What if they launched a news channel and nobody here could watch? Would anyone care to know what they're missing?
The latest entries in the global TV news game, Al Jazeera English and France 24, are practically invisible in the United States. That's a shame, because they really do offer something different from standard cable news fare.
How different? Well, consider that until now, if you wanted news in English anywhere in the world, you had just two choices: CNN or the BBC. Both channels claim to reach more than 260 million households, and that's not all they have in common. Their worldview is decidedly Western, and they tend to cover the same major international stories. Each has its own style, of course. BBC World, carried here by PBS, reflects
"stoicism, paternalism, [and] a certain degree of pompous self-righteousness," according to the British Journalism Review. CNN International is a little looser and hipper, but the easiest way to tell them apart is by the accents and the sports headlines. Hint: CNNI doesn't spend as much time on cricket.
Now comes Al Jazeera, the English-language version of the Qatar-based network best known for airing graphic video of the Iraq war and exclusive tapes of Osama bin Laden. AJE promotes itself as "setting the news agenda," but with a potential global audience of just 80 million, its reach is dwarfed by the big two. For almost a year, the network tried and failed to find a U.S. cable company willing to carry it, so Americans who want to see it have to watch online. (Full disclosure: I led a writing workshop last summer at the network's Washington bureau.)
If you tune in, your first reaction might be to wonder what all the fuss was about. A report from Iraq refers to suicide bombers, not martyrs. The video is no more graphic than what you'd see on CNN. But stay tuned and the differences become clear.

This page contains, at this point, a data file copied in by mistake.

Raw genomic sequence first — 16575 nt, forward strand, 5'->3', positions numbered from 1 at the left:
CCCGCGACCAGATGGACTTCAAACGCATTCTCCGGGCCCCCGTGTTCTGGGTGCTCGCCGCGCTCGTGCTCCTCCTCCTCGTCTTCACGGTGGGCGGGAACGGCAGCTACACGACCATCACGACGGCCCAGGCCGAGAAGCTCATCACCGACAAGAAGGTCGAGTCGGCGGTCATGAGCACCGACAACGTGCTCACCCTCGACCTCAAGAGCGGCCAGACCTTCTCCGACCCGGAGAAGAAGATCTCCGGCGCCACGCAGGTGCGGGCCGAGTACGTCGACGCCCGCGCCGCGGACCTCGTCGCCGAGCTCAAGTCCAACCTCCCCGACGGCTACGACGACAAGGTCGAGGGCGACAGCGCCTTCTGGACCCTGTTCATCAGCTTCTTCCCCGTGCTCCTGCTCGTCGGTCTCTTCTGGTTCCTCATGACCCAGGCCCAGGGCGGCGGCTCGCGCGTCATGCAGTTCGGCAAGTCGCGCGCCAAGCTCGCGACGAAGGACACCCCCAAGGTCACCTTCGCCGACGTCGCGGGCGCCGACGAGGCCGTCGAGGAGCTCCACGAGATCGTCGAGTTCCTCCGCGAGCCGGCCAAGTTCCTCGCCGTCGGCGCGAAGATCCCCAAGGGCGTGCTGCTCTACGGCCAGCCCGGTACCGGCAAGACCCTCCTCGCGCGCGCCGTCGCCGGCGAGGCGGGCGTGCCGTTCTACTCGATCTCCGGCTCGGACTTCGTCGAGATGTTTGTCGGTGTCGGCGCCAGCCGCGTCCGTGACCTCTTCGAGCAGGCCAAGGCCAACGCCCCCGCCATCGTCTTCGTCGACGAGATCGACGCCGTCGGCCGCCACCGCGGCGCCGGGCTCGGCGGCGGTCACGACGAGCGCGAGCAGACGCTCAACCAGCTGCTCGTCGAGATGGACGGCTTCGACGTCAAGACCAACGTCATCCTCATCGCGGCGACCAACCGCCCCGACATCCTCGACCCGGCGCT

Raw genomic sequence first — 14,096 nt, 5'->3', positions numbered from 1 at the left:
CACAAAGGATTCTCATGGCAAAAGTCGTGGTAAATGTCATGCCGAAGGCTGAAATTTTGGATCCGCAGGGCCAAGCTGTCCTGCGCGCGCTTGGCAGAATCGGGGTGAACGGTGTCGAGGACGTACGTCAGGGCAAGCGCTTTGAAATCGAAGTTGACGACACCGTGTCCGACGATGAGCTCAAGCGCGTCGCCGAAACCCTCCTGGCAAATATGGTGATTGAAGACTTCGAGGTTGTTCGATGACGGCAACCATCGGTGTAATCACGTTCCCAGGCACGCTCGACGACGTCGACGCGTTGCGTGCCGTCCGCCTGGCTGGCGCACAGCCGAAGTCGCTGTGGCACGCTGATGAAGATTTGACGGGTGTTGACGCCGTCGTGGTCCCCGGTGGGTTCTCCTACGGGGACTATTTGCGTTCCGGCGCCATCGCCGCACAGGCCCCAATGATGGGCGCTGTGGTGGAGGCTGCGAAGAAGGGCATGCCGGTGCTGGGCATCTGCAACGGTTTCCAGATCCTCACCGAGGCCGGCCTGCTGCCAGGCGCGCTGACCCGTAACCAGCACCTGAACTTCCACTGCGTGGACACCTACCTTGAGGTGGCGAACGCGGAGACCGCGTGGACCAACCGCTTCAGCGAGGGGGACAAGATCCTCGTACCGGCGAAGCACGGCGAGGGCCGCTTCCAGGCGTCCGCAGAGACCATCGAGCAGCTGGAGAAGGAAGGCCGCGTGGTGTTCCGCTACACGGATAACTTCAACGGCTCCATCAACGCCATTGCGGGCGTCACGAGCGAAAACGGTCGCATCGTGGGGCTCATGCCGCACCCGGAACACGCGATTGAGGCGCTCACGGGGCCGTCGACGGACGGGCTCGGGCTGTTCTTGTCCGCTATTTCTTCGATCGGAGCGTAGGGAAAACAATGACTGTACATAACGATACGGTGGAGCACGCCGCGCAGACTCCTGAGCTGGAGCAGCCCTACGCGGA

Newscasts on Al Jazeera English are dominated by coverage of the Middle East and Muslims. AJE covers stories that others ignore, and gives the stories everyone else covers much more time. In December, for example, the network led with a report about Israel's prime minister appearing to admit that his country has nuclear weapons, a story that was nowhere to be found in the print edition of the Washington Post. News blocks about violence in the West Bank, which AJE calls Palestine, often ran as long as 10 minutes, an eternity in American TV news. The extra time allowed for background and analysis from Al Jazeera reporters and expert guests.
And then there are the features. Islamic fashions, anyone? If that's too fluffy, how about a story about women opposing the enforcement of Sharia law in Indonesia, or Muslim refugees from Myanmar living along the border in Bangladesh?
Al Jazeera isn't the only new English-language news network flying under the radar in the United States. France 24, funded jointly by the French government and a private TV network, made its debut in December with only a few U.S. outlets. Its potential global audience is about the same as AJE's, so its mission to "convey the values of France throughout the world" seems a little grandiose. But it certainly offers a French take on the news, with more stories from Africa and lots of serious talk about issues like whether Turkey should be allowed to join the European Union. It's sometimes boring but never trivial.
Think Fox News Channel and MSNBC have a different take on the news? For all the talk about their conservative or liberal spin, the U.S. cable news channels are more alike than not, with a steady diet of domestic politics, celebrities and crime. Spending time in that echo chamber won't tell you much about what's really happening in the rest of the world.
Now that it's possible to get a wider view, it shouldn't be so hard to tune in. It's easier to watch Al Jazeera English on TV in Israel, where the Yes satellite network dumped BBC World in favor of AJE, than it is here. U.S. cable and satellite companies cite business reasons for not carrying the new channels, but financial incentives obviously don't drive all their carriage decisions or the ubiquitous EWTN, the Global Catholic Network fronted by Mother Angelica, wouldn't have had a chance.
U.S. news channels, including government-funded networks, are available all over the globe, but here at home we listen mainly to ourselves. "To have a lack of communication between cultures at a time of such technological development is very sad and contradictory," Turkey's prime minister, Recep Tayyip Erdogan, was quoted as saying in the English-language daily Arab News.
Maybe no one much cares that neither Al Jazeera nor France 24 is widely available to a U.S. audience, but they should. It wasn't that long ago that many Americans woke up to the reality that much of the world doesn't like us very much. If we'd been watching the news through their eyes, maybe we wouldn't have been so surprised.